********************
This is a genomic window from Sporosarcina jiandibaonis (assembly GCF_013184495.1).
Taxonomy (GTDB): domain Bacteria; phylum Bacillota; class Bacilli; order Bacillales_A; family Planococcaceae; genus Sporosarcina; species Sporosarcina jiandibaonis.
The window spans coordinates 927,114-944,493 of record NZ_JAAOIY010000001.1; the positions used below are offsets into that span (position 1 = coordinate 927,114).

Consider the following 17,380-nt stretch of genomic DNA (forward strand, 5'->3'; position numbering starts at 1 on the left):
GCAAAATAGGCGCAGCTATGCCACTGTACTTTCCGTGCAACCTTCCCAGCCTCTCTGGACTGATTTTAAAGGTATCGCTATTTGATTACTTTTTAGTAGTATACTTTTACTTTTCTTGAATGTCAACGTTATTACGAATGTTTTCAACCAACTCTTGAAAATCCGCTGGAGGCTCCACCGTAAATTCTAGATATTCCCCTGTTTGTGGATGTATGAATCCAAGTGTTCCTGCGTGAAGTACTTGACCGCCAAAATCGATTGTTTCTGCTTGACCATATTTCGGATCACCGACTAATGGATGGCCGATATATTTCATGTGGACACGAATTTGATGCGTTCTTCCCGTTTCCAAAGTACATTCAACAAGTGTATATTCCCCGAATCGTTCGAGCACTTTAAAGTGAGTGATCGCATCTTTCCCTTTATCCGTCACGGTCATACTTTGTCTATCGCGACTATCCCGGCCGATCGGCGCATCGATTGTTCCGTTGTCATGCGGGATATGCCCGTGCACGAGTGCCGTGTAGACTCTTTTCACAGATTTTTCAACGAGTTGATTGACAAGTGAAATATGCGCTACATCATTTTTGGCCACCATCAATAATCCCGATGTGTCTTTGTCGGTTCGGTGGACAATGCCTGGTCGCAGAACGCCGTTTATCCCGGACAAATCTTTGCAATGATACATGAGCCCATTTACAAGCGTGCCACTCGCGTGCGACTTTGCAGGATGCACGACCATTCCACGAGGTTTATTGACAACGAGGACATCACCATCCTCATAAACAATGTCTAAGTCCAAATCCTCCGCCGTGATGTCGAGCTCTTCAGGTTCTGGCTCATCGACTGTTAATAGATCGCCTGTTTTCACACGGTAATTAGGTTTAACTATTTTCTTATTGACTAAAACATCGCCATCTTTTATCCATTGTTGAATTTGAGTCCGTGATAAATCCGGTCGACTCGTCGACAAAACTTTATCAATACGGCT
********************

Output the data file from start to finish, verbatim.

This is a genomic window from Sporosarcina jiandibaonis (assembly GCF_013184495.1).
Taxonomy (GTDB): domain Bacteria; phylum Bacillota; class Bacilli; order Bacillales_A; family Planococcaceae; genus Sporosarcina; species Sporosarcina jiandibaonis.
The window spans coordinates 927,114-944,493 of record NZ_JAAOIY010000001.1; the positions used below are offsets into that span (position 1 = coordinate 927,114).

Consider the following 17,380-nt stretch of genomic DNA (forward strand, 5'->3'; position numbering starts at 1 on the left):
GCAAAATAGGCGCAGCTATGCCACTGTACTTTCCGTGCAACCTTCCCAGCCTCTCTGGACTGATTTTAAAGGTATCGCTATTTGATTACTTTTTAGTAGTATACTTTTACTTTTCTTGAATGTCAACGTTATTACGAATGTTTTCAACCAACTCTTGAAAATCCGCTGGAGGCTCCACCGTAAATTCTAGATATTCCCCTGTTTGTGGATGTATGAATCCAAGTGTTCCTGCGTGAAGTACTTGACCGCCAAAATCGATTGTTTCTGCTTGACCATATTTCGGATCACCGACTAATGGATGGCCGATATATTTCATGTGGACACGAATTTGATGCGTTCTTCCCGTTTCCAAAGTACATTCAACAAGTGTATATTCCCCGAATCGTTCGAGCACTTTAAAGTGAGTGATCGCATCTTTCCCTTTATCCGTCACGGTCATACTTTGTCTATCGCGACTATCCCGGCCGATCGGCGCATCGATTGTTCCGTTGTCATGCGGGATATGCCCGTGCACGAGTGCCGTGTAGACTCTTTTCACAGATTTTTCAACGAGTTGATTGACAAGTGAAATATGCGCTACATCATTTTTGGCCACCATCAATAATCCCGATGTGTCTTTGTCGGTTCGGTGGACAATGCCTGGTCGCAGAACGCCGTTTATCCCGGACAAATCTTTGCAATGATACATGAGCCCATTTACAAGCGTGCCACTCGCGTGCGACTTTGCAGGATGCACGACCATTCCACGAGGTTTATTGACAACGAGGACATCACCATCCTCATAAACAATGTCTAAGTCCAAATCCTCCGCCGTGATGTCGAGCTCTTCAGGTTCTGGCTCATCGACTGTTAATAGATCGCCTGTTTTCACACGGTAATTAGGTTTAACTATTTTCTTATTGACTAAAACATCGCCATCTTTTATCCATTGTTGAATTTGAGTCCGTGATAAATCCGGTCGACTCGTCGACAAAACTTTATCAATACGGCT